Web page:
Watching birds at a feeder reminds us of God's promise to take care of us.  Aren't we greater than the birds?
Watching some birds recently helped me to come to grips with some of my anxiety over the coronavirus and the changes it has brought to my life.

Are you a worrier? I am.

I’m prone to anxiety. It’s a part of the way that God wired me. And, this current situation is, without a doubt, a daily buffet of anxiety.

If you watch any amount of news coverage or press conferences or numbers of cases and deaths, you’ll find yourself having some anxiety. If you’re worried about yourself, family members and friends, you can have some anxiety. If you are working from home, or have been sent home and you’re wondering about your job and how you’ll make it, you probably have some anxiety. If you’re wondering where your next meal comes from, you’re probably having some anxiety.

All of these worries and concerns can add up to anxiety. Dealing with what is often called “unprecedented” or “uncharted waters” can have that mental impact.

So, then, what does anxiety really mean? A dictionary definition of anxiety would suggest that it is “distress or uneasiness of the mind caused by fear of danger or misfortune.” In the language of the Bible, anxiety would mean that we are “troubled with cares.” I’ve felt many of those things since my physical workplace (school) was closed over COVID-19 fears.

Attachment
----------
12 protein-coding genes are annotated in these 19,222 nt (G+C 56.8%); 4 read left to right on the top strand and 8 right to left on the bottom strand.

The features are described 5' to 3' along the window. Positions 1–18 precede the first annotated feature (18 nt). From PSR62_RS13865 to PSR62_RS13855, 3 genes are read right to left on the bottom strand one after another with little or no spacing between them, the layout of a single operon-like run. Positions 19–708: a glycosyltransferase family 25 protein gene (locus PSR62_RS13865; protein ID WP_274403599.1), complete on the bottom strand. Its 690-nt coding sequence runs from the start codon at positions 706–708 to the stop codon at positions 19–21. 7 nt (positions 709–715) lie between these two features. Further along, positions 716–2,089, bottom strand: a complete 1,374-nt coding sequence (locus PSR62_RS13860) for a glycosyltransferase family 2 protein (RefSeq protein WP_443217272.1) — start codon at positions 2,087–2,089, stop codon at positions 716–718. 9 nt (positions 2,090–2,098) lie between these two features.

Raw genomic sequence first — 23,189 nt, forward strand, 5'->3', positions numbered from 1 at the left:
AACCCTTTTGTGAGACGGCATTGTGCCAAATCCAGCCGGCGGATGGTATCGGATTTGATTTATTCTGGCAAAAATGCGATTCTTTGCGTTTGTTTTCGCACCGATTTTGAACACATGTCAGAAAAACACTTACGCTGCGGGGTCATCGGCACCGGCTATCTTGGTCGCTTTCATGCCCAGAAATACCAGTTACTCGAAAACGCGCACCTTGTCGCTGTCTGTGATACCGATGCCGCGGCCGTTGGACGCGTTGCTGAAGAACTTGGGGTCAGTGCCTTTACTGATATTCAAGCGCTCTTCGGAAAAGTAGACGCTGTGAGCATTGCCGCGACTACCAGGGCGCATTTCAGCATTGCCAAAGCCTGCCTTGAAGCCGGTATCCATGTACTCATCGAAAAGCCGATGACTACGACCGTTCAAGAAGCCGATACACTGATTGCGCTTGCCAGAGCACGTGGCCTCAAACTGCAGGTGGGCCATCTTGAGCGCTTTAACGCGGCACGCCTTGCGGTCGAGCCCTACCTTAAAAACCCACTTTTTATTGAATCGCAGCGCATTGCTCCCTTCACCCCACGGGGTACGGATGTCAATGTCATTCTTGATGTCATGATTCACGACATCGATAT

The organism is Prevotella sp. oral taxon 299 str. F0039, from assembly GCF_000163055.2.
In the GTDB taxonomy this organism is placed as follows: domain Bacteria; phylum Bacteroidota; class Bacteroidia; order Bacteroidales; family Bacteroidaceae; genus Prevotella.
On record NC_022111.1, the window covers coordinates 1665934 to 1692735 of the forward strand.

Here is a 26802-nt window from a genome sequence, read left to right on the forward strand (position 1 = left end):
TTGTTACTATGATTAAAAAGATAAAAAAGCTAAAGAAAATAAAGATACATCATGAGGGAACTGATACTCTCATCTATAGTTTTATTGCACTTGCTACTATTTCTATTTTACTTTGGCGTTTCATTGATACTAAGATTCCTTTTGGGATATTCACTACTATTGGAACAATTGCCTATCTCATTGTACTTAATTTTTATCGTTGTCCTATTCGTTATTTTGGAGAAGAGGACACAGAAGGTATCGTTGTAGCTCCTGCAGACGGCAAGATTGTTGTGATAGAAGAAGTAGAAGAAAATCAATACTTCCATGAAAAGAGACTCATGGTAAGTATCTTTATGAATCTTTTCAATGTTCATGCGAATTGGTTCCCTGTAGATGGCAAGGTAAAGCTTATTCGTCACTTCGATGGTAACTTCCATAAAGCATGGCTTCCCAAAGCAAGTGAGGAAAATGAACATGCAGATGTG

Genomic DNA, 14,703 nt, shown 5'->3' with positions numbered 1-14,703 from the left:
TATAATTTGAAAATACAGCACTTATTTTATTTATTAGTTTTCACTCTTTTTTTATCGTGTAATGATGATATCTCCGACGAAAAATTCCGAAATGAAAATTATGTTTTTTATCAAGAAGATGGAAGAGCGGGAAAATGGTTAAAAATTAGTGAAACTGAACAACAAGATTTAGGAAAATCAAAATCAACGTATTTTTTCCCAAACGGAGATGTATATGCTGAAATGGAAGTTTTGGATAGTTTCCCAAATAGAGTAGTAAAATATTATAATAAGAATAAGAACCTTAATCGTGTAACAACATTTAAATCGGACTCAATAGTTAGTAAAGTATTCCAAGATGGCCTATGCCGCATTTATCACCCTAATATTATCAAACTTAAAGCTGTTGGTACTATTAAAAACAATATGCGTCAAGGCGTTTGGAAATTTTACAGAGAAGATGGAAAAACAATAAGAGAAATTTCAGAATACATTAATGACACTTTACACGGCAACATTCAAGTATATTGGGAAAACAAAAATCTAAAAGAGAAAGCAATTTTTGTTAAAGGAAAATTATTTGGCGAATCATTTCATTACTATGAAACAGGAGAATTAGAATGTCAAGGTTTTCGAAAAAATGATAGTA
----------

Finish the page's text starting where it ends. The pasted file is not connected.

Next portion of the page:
Then, a couple of days ago, I had a gentle reminder of something in scripture. A couple of birds were hanging around my feeder and I remembered the words found in Mathew 6:26-27. Those words are:

 “Look at the birds of the air; they do not sow or reap or store away in barns, and yet your heavenly Father feeds them. Are you not much more valuable than they? Can any one of you by worrying add a single hour to your life?”

ESV, Matthew 6:26-27

That verse can remind us of a few things. First, all the worrying and anxiety in the world isn’t going to change the fact that the coronavirus exists. Second, even when you can’t see it, God is at work. Third, God loves you as you are and where you are.

All of that leads us to hope. Hope is the confident expectation that God does what God says He will do.

So, in the next days and weeks, be willing to check yourself when it comes to anxiety. Focus on the positives and use the time to do something useful and helpful. Don’t spend the entire day glued to news broadcasts or on sites with coronavirus stats. Do your best to make it through this storm and know that something better waits on the other side.

Prayer: God, help us with our anxieties as our world deals with the coronavirus pandemic. Help us to to know that you love us, care for us and are with us in this time. In Jesus’ name, Amen.